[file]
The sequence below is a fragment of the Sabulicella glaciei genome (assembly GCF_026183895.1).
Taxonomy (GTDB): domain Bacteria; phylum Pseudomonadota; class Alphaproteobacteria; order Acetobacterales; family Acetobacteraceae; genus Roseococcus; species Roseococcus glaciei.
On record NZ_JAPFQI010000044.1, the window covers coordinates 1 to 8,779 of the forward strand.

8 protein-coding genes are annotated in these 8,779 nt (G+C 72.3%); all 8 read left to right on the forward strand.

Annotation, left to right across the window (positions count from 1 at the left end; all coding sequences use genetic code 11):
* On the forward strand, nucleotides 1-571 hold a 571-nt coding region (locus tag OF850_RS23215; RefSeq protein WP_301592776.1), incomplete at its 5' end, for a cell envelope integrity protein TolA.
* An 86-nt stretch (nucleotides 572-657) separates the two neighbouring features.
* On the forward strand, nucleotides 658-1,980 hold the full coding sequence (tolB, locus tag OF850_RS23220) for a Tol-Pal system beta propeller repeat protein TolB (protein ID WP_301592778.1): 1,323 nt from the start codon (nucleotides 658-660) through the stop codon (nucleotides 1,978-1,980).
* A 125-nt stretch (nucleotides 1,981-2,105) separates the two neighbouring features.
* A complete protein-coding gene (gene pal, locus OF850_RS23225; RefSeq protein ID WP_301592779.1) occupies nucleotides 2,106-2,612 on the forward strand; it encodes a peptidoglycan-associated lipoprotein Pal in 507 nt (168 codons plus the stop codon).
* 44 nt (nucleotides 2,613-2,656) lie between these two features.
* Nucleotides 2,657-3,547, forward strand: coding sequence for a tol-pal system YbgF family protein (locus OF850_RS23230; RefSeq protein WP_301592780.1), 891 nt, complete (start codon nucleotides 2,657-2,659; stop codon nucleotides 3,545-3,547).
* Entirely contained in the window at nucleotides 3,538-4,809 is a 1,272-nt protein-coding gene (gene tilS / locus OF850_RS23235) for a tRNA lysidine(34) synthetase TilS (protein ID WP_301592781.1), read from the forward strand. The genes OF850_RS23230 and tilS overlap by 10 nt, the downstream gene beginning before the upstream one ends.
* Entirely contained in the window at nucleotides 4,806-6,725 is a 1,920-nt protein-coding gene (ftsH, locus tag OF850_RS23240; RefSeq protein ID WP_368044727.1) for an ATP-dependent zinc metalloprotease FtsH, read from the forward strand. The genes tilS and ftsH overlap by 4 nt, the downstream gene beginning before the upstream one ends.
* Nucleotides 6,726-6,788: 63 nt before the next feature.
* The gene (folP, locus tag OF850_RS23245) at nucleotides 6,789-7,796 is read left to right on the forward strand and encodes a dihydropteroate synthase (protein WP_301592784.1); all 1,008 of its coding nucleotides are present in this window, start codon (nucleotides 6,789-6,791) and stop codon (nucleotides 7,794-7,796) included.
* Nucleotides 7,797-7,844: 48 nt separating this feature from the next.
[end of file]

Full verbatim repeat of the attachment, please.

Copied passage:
The sequence below is a fragment of the Sabulicella glaciei genome (assembly GCF_026183895.1).
Taxonomy (GTDB): domain Bacteria; phylum Pseudomonadota; class Alphaproteobacteria; order Acetobacterales; family Acetobacteraceae; genus Roseococcus; species Roseococcus glaciei.
On record NZ_JAPFQI010000044.1, the window covers coordinates 1 to 8,779 of the forward strand.

8 protein-coding genes are annotated in these 8,779 nt (G+C 72.3%); all 8 read left to right on the forward strand.

Annotation, left to right across the window (positions count from 1 at the left end; all coding sequences use genetic code 11):
* On the forward strand, nucleotides 1-571 hold a 571-nt coding region (locus tag OF850_RS23215; RefSeq protein WP_301592776.1), incomplete at its 5' end, for a cell envelope integrity protein TolA.
* An 86-nt stretch (nucleotides 572-657) separates the two neighbouring features.
* On the forward strand, nucleotides 658-1,980 hold the full coding sequence (tolB, locus tag OF850_RS23220) for a Tol-Pal system beta propeller repeat protein TolB (protein ID WP_301592778.1): 1,323 nt from the start codon (nucleotides 658-660) through the stop codon (nucleotides 1,978-1,980).
* A 125-nt stretch (nucleotides 1,981-2,105) separates the two neighbouring features.
* A complete protein-coding gene (gene pal, locus OF850_RS23225; RefSeq protein ID WP_301592779.1) occupies nucleotides 2,106-2,612 on the forward strand; it encodes a peptidoglycan-associated lipoprotein Pal in 507 nt (168 codons plus the stop codon).
* 44 nt (nucleotides 2,613-2,656) lie between these two features.
* Nucleotides 2,657-3,547, forward strand: coding sequence for a tol-pal system YbgF family protein (locus OF850_RS23230; RefSeq protein WP_301592780.1), 891 nt, complete (start codon nucleotides 2,657-2,659; stop codon nucleotides 3,545-3,547).
* Entirely contained in the window at nucleotides 3,538-4,809 is a 1,272-nt protein-coding gene (gene tilS / locus OF850_RS23235) for a tRNA lysidine(34) synthetase TilS (protein ID WP_301592781.1), read from the forward strand. The genes OF850_RS23230 and tilS overlap by 10 nt, the downstream gene beginning before the upstream one ends.
* Entirely contained in the window at nucleotides 4,806-6,725 is a 1,920-nt protein-coding gene (ftsH, locus tag OF850_RS23240; RefSeq protein ID WP_368044727.1) for an ATP-dependent zinc metalloprotease FtsH, read from the forward strand. The genes tilS and ftsH overlap by 4 nt, the downstream gene beginning before the upstream one ends.
* Nucleotides 6,726-6,788: 63 nt before the next feature.
* The gene (folP, locus tag OF850_RS23245) at nucleotides 6,789-7,796 is read left to right on the forward strand and encodes a dihydropteroate synthase (protein WP_301592784.1); all 1,008 of its coding nucleotides are present in this window, start codon (nucleotides 6,789-6,791) and stop codon (nucleotides 7,794-7,796) included.
* Nucleotides 7,797-7,844: 48 nt separating this feature from the next.